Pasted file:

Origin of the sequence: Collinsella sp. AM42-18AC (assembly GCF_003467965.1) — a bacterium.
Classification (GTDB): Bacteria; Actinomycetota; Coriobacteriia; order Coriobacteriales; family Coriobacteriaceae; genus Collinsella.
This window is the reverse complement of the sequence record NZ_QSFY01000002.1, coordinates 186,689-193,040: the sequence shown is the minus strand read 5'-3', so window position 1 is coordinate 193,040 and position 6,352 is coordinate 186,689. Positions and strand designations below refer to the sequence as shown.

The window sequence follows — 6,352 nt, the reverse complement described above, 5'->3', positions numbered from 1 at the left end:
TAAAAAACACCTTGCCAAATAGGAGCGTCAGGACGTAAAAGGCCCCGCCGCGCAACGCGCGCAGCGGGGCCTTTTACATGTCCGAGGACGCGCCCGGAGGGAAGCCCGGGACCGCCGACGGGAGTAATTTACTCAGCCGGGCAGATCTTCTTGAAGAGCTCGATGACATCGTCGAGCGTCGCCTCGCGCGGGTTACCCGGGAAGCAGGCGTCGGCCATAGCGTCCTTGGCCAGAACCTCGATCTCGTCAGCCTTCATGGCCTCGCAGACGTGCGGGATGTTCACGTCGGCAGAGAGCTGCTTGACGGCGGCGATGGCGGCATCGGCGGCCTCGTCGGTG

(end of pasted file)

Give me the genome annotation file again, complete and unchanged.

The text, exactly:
Origin of the sequence: Collinsella sp. AM42-18AC (assembly GCF_003467965.1) — a bacterium.
Classification (GTDB): Bacteria; Actinomycetota; Coriobacteriia; order Coriobacteriales; family Coriobacteriaceae; genus Collinsella.
This window is the reverse complement of the sequence record NZ_QSFY01000002.1, coordinates 186,689-193,040: the sequence shown is the minus strand read 5'-3', so window position 1 is coordinate 193,040 and position 6,352 is coordinate 186,689. Positions and strand designations below refer to the sequence as shown.

The window sequence follows — 6,352 nt, the reverse complement described above, 5'->3', positions numbered from 1 at the left end:
TAAAAAACACCTTGCCAAATAGGAGCGTCAGGACGTAAAAGGCCCCGCCGCGCAACGCGCGCAGCGGGGCCTTTTACATGTCCGAGGACGCGCCCGGAGGGAAGCCCGGGACCGCCGACGGGAGTAATTTACTCAGCCGGGCAGATCTTCTTGAAGAGCTCGATGACATCGTCGAGCGTCGCCTCGCGCGGGTTACCCGGGAAGCAGGCGTCGGCCATAGCGTCCTTGGCCAGAACCTCGATCTCGTCAGCCTTCATGGCCTCGCAGACGTGCGGGATGTTCACGTCGGCAGAGAGCTGCTTGACGGCGGCGATGGCGGCATCGGCGGCCTCGTCGGTG